In his book Pilgrimage: A Very Short Introduction, Ian Reader offersan overview of pilgrimages in all cultures and religions, from Santiago in Spain and Shikoku in Japan to the well-known secular pilgrimages to Graceland in the United States and Robben Island in South Africa. The book is part of the Very Short IntroductionOxford series that wants to reach students, scholars, and non-academics who are interested in new topics or new ideas in research. Reader, a professor of religious studies with long research experience in Japan and other pilgrimage places around the world manages to make this book a very enjoyable and varied read. He shares a lot of stories from his research in the field to show both how similar and different pilgrimages can be and that there is not only one way to do pilgrimages.
The book is divided into six chapters. Chapter 1, “Pilgrimage as a Global Phenomenon,” describes the long history of pilgrimages, both their popularity and changes in them over time. Today when you meet people on pilgrimage routes they are complaining about how tourism and commercialism has changed the routes and pilgrimage sites in a negative way, so it is no surprise that Reader focuses on how pilgrimage is part of the history of tourism and commercialism. He continues with forms and meanings of pilgrimages and shows how pilgrimages have “travel and movement, veneration in some form, and a special place or places considered to have some deep significance” in common, and that this is what “makes them stand out from the world around them” (41). Reader shows how pilgrimage sites develop: it is not only miracles, relics, and their stories that can introduce a new pilgrimage site; these sites are also related to identities of nations or cultures.
Some pilgrimage sites have become very popular and well known while other sites are more locally known. Reader recommends that scholars who focus on the question of “why certain places have become highly visible on the pilgrimage map” (62) have to look not only at “their foundation stories associated with miracles, apparitions, and sacred deeds, ritual re-enactments, and spiritual and worldly rewards” (62), but also at the different interest groups and organizations involved with the pilgrimage site. The overview continues with motives of pilgrims and describes how practices and experiences transform a journey into a pilgrimage, and how souvenirs and festivities have been part of pilgrimage as far back as we know. Reader ends with an overview of secular sites that can be recognized as pilgrimage sites because people visiting these sites often have similar motives as those they take to religious sites, and have similar experiences while there. This introduction also gives a refreshing answer to the question of what a real pilgrim is and how to understand what is meant by an authentic pilgrimage: “There are no specific texts that states … that pilgrims in Shikoku or Santiago must walk in order to be authentic” (68).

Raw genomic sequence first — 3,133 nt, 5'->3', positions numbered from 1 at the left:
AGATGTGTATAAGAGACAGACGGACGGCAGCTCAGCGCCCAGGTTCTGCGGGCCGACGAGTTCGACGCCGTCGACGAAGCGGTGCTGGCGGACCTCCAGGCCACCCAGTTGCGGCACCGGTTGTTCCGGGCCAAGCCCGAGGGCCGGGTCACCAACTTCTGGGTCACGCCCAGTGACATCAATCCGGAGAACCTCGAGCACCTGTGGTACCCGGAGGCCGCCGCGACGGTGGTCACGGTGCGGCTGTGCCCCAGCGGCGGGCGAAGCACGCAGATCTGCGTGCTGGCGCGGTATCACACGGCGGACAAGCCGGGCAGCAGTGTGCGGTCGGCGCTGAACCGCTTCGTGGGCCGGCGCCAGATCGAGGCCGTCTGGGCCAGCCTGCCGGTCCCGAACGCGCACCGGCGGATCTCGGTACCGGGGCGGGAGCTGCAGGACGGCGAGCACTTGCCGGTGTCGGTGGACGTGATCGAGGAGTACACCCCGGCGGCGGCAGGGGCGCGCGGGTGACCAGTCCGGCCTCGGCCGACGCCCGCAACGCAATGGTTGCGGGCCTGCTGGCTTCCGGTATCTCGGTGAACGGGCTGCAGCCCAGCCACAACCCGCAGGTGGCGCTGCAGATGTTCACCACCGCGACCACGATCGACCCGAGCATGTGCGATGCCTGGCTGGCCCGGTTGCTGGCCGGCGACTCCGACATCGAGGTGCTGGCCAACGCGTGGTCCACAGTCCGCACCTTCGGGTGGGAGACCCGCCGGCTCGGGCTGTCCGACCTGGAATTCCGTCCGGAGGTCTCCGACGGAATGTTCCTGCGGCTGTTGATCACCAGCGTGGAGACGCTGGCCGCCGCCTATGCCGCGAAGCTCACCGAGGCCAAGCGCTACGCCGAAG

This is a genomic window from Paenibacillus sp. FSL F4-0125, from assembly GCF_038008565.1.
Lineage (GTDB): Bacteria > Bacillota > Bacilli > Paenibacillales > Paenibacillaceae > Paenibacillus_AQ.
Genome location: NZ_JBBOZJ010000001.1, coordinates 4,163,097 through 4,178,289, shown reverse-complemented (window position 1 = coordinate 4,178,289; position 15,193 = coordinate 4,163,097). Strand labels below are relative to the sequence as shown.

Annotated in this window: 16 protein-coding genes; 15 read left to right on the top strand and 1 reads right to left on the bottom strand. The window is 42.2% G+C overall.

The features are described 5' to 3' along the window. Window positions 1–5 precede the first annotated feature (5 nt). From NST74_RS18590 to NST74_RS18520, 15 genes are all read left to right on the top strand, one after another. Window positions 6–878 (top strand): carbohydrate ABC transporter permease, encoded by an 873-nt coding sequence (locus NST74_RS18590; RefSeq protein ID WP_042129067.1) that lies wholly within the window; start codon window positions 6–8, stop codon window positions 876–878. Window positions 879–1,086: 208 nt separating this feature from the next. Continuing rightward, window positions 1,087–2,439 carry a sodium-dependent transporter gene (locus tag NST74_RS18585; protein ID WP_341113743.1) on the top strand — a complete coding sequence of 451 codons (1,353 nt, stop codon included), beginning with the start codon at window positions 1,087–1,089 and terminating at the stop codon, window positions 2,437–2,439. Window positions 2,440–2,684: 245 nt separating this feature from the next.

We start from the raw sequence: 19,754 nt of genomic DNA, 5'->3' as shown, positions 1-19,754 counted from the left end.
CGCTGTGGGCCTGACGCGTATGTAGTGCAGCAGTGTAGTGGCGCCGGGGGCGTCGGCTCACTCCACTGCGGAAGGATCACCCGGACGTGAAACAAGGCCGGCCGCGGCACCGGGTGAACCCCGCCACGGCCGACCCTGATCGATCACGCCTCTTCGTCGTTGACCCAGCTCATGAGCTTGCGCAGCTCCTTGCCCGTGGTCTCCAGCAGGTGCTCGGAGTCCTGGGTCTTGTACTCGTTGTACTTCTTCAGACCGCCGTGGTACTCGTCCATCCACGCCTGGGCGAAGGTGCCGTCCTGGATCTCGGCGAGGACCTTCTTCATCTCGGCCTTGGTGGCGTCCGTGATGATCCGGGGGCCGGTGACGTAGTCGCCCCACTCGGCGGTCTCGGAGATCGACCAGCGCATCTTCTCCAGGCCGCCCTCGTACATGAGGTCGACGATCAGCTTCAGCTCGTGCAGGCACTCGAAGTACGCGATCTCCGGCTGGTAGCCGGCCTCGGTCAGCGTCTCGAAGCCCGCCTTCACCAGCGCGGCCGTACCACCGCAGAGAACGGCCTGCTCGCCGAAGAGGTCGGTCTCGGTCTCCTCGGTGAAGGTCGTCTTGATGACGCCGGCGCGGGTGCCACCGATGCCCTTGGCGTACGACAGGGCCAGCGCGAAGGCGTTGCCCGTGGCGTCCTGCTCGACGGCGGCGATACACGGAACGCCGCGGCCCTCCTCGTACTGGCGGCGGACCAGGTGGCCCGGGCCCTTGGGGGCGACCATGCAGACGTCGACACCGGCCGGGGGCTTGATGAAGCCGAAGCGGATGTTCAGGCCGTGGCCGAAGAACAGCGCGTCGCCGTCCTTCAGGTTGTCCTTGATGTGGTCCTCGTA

Reader manages to describe all aspects of pilgrimages through time, the motives and practices associated with them, and the phenomenon of secular pilgrimage sites in a very compact and intelligible form.
This introduction reminds researchers to broaden their thinking and not forget that pilgrimages are part of historic and contemporary tourism, that they have continuously evolved in the past and still do today. Reader’s book is not only an overview of pilgrimages but of research into them, and where that research might go in the future. Pilgrims and future pilgrims should read this Very Short Introduction and think twice when they condemn other tourists they meet on the pilgrimage routes and sites.
Gisela Zimmermann is a doctoral student in European Ethnology at the Research College of "Neues Reisen -- Neue Medien" at the Universität Frieburg i. Br.
Date Of Review:
September 20, 2018
Ian Reader is a Professor of Religious Studies at Lancaster University. He has held several previous positions at other universities, including the University of Manchester, UK; the Nordic Institute for Asian Studies, Denmark; the University of Hawaii, USA; and Kansai Gaidai University, Japan.
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